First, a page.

Our blog today is written by Julia Pelkofsky, Cataloger for the collections digitization project. In 2016 Shaker Museum | Mount Lebanon received a $750,000 grant to put its collections online. As part of that process, individual objects are being cataloged, their data input into an electronic database. As this process goes on, the objects begin […]
Our blog today is written by Julia Pelkofsky, Cataloger for the collections digitization project.
In 2016 Shaker Museum | Mount Lebanon received a $750,000 grant to put its collections online. As part of that process, individual objects are being cataloged, their data input into an electronic database. As this process goes on, the objects begin to tell more than just the history of the Shakers, but the history of the museum and its practices. After completing an inventory of a storage space, we came across a few items that had us wondering what led to certain objects being treated the way they were.
When I began to catalog a box of wick holders for oil lamps, the majority of which were acquired by the museum in the 1950s, I noticed that each holder was marked with its accession number followed by an “-A”, meaning that it was a part of a set. This didn’t raise any red flags at first, but I soon realized there was no original record of any “-A” associated with any of the accession numbers I had in front of me. The accession cards created at the time the objects were accepted by the museum did not offer much help in this way as the cards described whole lamps, and made no mention of a wick holder, solitary or otherwise.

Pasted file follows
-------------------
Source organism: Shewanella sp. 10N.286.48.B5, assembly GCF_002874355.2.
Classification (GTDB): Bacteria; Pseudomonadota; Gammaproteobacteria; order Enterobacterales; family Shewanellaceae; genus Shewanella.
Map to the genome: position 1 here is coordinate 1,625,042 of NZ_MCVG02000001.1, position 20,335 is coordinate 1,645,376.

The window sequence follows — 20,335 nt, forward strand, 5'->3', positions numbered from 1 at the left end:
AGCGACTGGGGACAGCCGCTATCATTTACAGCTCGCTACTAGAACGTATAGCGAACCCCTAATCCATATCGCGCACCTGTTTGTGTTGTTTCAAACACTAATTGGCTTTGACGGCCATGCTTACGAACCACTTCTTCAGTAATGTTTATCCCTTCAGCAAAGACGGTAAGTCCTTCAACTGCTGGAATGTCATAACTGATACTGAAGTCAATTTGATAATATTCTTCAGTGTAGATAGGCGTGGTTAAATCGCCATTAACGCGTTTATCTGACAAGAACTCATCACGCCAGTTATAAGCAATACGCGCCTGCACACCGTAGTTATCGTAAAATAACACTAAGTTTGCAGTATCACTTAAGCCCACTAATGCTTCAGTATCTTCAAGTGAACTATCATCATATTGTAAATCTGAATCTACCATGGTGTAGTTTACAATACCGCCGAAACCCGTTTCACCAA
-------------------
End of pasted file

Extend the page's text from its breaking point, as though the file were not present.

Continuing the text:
I presented this to one of my colleagues, who was similarly perplexed, but directed me to check in another storage area where she knew some lamps were kept. Sure enough, these lamps matched the numbers of the wick holders, which had started this journey. I was excited to have the prospect of reuniting a collections piece, but while surveying the lamps I saw an immediate obstacle. The lamps I had in front of me were all converted to electric. There was no mention of this in any file, so it was unclear when the conversion was done and why.
Only one lamp in this group mentioned specifically that it had been electrified by the Shakers and its electrical cord looked far older than the ones attached to the lamps in question. Therefore, it seemed likely the conversion from oil to electric lamp happened after the museum had acquired these lamps.
In talking with Jerry Grant, Director of Collections and Research, he explained these lamps had been electrified by museum staff to light galleries in the museum! The staff was attempting to create the sense of a Shaker interior and therefore wanted the lighting in the space to feel authentic. In this image of the “Sitting Room” gallery space from 1976 there are two electrified gas lamps in use. The clearest is the lamp in front of the Shaker sister mannequin. The electric bulb is aglow and the lamp’s electric cord can be seen running down the table’s stand.
When the museum decided to convert the lamps, some time before 1976, the wick holders were removed and marked with the corresponding number, so it was clear which wick holder belonged to which lamp. Since that time, standard museum practices have evolved and most museums would not modify an artifact in this manner. However, these electrified lamps are now a piece of the history of the Shaker Museum itself and will be preserved in their altered state.